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Marshfield Football Vs. Elmira

Marshfield running back Devin Benson carries the ball during a game against Elmira in October. The Pirates host Mazama in the quarterfinals Friday. 

COOS BAY — As the football season narrows toward the state championship game in a little more than two weeks, the No. 4 Marshfield Pirates are trying to stay loose and not let the moment become too much.

With a quarterfinal game against the No. 5 Mazama Vikings on Friday, the Pirates’ last at Pete Susick Stadium this season, not looking ahead is an important part of this week’s preparation.

“We’re trying to let the nerves off a bit and keeping everybody up,” Cory Stover said. “You know, mess around a little bit but keep it serious when we’re down on the field running through plays and stuff. It’s kind of a happy medium.”

This Marshfield group isn’t unfamiliar with deep playoff runs, as last season’s runner-up finish proves.

But some Pirates wondered if the moment became too big for the Pirates last fall. Marshfield struggled in the state championship contest against Cottage Grove, and the players remember the feeling leading up to and after that game.

The change isn’t anything scheme-wise or personnel-wise. It’s an emotional adjustment.

“We try to tell people that if you overthink, if you really want to catch the ball, you probably won’t catch the ball,” Stover said. “If you just go out and do your thing and do what we do every game, I think we’ll be okay.”

Marshfield knew after last week that the quarterfinal would be a challenge.

A year ago Marshfield had to use a comeback to beat La Grande and earn a spot in the semifinals.

This season, Marshfield gets a Mazama team that hasn’t lost to a school in Oregon this year, its only defeat in eight tries a 28-7 loss to Del Norte of California.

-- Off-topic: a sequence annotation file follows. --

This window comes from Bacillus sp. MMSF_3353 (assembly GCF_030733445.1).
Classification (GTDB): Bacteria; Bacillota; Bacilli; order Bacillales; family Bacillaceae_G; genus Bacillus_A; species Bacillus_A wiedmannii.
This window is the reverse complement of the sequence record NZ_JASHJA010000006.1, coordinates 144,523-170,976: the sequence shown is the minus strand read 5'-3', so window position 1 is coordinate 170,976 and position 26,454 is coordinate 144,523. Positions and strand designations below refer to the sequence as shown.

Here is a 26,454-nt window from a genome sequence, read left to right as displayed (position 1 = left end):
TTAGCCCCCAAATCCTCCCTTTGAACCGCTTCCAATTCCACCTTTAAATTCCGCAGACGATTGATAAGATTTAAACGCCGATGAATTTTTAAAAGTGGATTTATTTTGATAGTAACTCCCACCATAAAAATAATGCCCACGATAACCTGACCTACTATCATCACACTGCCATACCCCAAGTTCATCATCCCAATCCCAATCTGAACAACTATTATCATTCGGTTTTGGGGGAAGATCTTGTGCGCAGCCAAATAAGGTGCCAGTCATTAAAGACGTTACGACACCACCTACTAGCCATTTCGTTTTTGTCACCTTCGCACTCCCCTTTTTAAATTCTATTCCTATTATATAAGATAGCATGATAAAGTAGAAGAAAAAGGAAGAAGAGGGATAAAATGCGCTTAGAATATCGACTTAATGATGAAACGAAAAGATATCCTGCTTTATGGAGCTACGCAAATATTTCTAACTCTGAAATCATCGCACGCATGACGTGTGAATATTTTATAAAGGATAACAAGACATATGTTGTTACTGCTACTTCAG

Mazama runs an old-fashioned wishbone offense that intends to use long, plodding drives to keep the ball out of the opponent’s hands.

“We gotta play downhill, stop the dive, eliminate the quarterback and not let them chunk their way down the field and eat out the clock,” Pirates coach John Lemmons said. “And offensively we need to score when we have the ball.”

The Vikings are potent. In its eight games, Mazama has averaged 33.25 points per game with a high of 61.

Marshfield's rushing defense has swallowed most offenses this season.

“If we can stop their inside run — they run a lot of inside dive, and an outside dive and power,” Aiden Adams said. “If we can stop their run, then they can’t do anything. We have really good DBs that are working their butts off this week. And they’re constantly getting better. And our D-line is constantly getting better. It’s really exciting to see how we can stop the run.”

Offensively, Marshfield has been able to score quickly all season with either big plays or touchdowns in sudden change situations after turnovers deep in their opponents’ end.

Scoring quickly will be important for Marshfield if it can’t effectively slow the Mazama offense. The Pirates might simply not have many opportunities to score if Mazama successfully holds the ball for six, seven, eight minutes at a time, even if the Vikings don’t score.

Marshfield has been working on more downfield passing plays this week, reverting back there after focusing on short passes to face North Marion’s blitz-happy defense.

“We got a bunch of different plays off of plays that we run,” Stover said. “Trying to do those and fake ‘em out a little bit with those, and we’re bringing some older things too. So that should be good.”

Marshfield and Mazama kick off at 7:30 p.m. on Friday night. Reserved seats are $10 and general admission is $8 for adults and $5 for students, People can buy tickets in advance at Pirate Hall. 

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Sports Reporter